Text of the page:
When looking to improve our diet, we usually focus on the food we consume and overlook the water, yet most of us do not get enough of this life-giving nutrient each day.
Think of water as the oil we put in our cars. Fuel, like food, provides energy, while oil, like the water in the body, helps everything to work properly.
Some of the main functions of water are:
– Assists the efficient metabolism of all nutrients
– Helps to carry nutrients and oxygen to cells
– Helps the kidneys to function normally
– Removes waste products
– Lubricates joints
– Helps build and repair the body
– Assists with the regulation of body temperature
– Essential to almost organ in the body
Thirsty for more? OK! – Helps constipation – Makes up between 50%-75% of your body weight – Urination is not the only way we lose water, other ways include; – Defecation (water lost through diarrhea) – Breathing out (water is expired in the breath) – Sweating – Vomiting Adequate water consumption is clearly vital to improving our health. This need for water is only increased with the addition of extra physical activity, or more specifically calisthenics (who likes my tedious link?).
Our bodies store water like a sink without a plug, in one end, and after a due interval, out the other. If we do not keep topping it up, all the water we have consumed is either used or drained away. A simple way to tell if you’re dehydrated is a simple urine check. If it is not clear, then chances are we are dehydrated. We are also already dehydrated by the time we experience the feeling of thirst. Using this information, we can now create a habit which will increase your water consumption, following these 7 steps.
7 Steps to Increase Your Water Consumption
– Decide upon an amount you would like to drink each day. This should be decided by yourself and must be achievable to you.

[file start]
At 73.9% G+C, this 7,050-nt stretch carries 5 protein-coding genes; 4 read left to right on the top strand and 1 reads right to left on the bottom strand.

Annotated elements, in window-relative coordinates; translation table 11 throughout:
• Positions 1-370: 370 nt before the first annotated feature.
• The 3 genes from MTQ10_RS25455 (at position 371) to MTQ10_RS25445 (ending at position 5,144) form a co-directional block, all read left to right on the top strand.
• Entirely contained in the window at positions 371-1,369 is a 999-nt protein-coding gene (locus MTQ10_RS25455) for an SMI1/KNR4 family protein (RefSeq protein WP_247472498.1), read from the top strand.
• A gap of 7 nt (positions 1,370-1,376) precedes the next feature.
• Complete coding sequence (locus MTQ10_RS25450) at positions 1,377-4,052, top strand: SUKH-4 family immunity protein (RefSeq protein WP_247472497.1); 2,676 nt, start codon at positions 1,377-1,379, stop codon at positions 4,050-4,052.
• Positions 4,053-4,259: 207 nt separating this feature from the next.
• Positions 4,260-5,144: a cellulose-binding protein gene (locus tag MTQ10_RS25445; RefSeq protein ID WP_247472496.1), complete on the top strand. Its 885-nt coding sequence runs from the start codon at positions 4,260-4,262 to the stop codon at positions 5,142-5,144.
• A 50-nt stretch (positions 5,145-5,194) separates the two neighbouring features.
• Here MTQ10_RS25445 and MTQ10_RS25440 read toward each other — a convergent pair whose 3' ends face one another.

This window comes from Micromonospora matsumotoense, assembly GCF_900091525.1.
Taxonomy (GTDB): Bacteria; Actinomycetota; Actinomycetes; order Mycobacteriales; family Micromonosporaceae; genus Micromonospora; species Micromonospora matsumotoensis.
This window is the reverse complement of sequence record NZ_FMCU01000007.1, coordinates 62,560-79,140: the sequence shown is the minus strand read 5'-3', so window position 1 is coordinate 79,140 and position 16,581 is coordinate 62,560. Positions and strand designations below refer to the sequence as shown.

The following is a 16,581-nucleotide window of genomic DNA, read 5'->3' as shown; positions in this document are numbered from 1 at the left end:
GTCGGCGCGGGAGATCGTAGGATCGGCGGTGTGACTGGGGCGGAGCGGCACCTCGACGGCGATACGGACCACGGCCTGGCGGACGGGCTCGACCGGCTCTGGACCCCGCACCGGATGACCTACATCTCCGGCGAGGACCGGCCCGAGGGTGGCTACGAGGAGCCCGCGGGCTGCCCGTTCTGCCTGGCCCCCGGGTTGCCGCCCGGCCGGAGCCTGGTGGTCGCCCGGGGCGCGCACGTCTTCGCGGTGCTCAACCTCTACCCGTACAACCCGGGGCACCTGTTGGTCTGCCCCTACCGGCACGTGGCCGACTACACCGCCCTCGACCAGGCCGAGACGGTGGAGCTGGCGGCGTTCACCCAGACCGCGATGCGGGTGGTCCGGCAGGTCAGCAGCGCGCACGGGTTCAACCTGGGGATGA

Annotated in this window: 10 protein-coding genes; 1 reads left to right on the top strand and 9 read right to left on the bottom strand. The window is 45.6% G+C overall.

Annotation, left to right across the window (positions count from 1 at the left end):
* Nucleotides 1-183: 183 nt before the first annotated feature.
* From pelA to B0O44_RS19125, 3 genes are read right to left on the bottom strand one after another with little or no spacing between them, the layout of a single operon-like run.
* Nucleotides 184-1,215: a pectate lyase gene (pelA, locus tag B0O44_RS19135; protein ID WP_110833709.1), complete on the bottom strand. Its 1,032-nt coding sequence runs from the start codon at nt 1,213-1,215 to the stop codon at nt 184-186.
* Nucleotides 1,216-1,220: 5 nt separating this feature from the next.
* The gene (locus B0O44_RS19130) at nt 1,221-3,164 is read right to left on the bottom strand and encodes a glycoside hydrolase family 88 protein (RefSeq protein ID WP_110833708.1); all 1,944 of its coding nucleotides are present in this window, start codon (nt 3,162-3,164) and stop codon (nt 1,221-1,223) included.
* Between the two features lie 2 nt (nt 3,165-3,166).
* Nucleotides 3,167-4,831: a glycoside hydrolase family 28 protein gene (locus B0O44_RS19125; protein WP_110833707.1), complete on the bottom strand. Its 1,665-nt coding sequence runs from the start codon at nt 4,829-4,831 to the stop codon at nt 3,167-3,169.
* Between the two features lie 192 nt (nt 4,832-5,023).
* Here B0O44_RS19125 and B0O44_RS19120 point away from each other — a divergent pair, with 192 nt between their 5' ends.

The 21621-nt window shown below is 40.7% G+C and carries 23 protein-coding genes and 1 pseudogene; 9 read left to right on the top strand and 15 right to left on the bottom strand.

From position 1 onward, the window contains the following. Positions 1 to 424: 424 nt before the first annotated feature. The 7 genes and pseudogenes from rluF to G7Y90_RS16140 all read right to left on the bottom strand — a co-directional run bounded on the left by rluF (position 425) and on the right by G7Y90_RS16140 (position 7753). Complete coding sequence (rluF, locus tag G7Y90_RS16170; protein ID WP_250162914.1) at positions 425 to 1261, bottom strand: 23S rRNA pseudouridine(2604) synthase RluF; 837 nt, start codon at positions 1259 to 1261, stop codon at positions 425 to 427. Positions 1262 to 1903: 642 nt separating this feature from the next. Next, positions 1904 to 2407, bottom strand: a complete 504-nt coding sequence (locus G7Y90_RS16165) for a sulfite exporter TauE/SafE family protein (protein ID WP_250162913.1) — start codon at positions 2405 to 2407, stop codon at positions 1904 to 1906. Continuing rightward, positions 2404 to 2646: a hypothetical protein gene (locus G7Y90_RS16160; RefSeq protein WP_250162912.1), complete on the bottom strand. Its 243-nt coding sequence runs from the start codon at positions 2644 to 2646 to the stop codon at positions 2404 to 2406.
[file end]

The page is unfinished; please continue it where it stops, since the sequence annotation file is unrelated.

– If you currently drink very little, then perhaps you could start with a small amount at each meal, or if you already drink water, but feel you should be drinking more, increasing consistency or total amount could be an option.
– Whichever way you personalise it, you should be 90%-100% confident you can complete this 6 out of 7 days a week, allowing yourself one day off from the habit challenge.
CREATE THE LOOP
– Use a trigger from an already existing habit or
– Some examples; drink water with each meal, drink before and after a dog walk, drink when you wake up etc. – Whatever triggers you decide upon, they must be off the back of pre-existing daily, repeatable
MAKE IT EVEN EASIER
– Each time you finish a glass of water, place a paperclip in the other jar.
– When the other jar has been filled, you’ve reached your goal.
– Make sure the jars are somewhere that you will constantly see them. This will act as a visual cue and a reminder of your daily progression.
– Another method is to fill a large bottle (or multiple, smaller bottles) of water with the amount you plan to drink each day.
– This also acts a visual
– Whichever method you decide upon, you must be confident it will be effective
CREATE A REWARD
– In theory, the fact that you’re consciously aware you’re improving your health will act as a reward, but this alone may not be enough.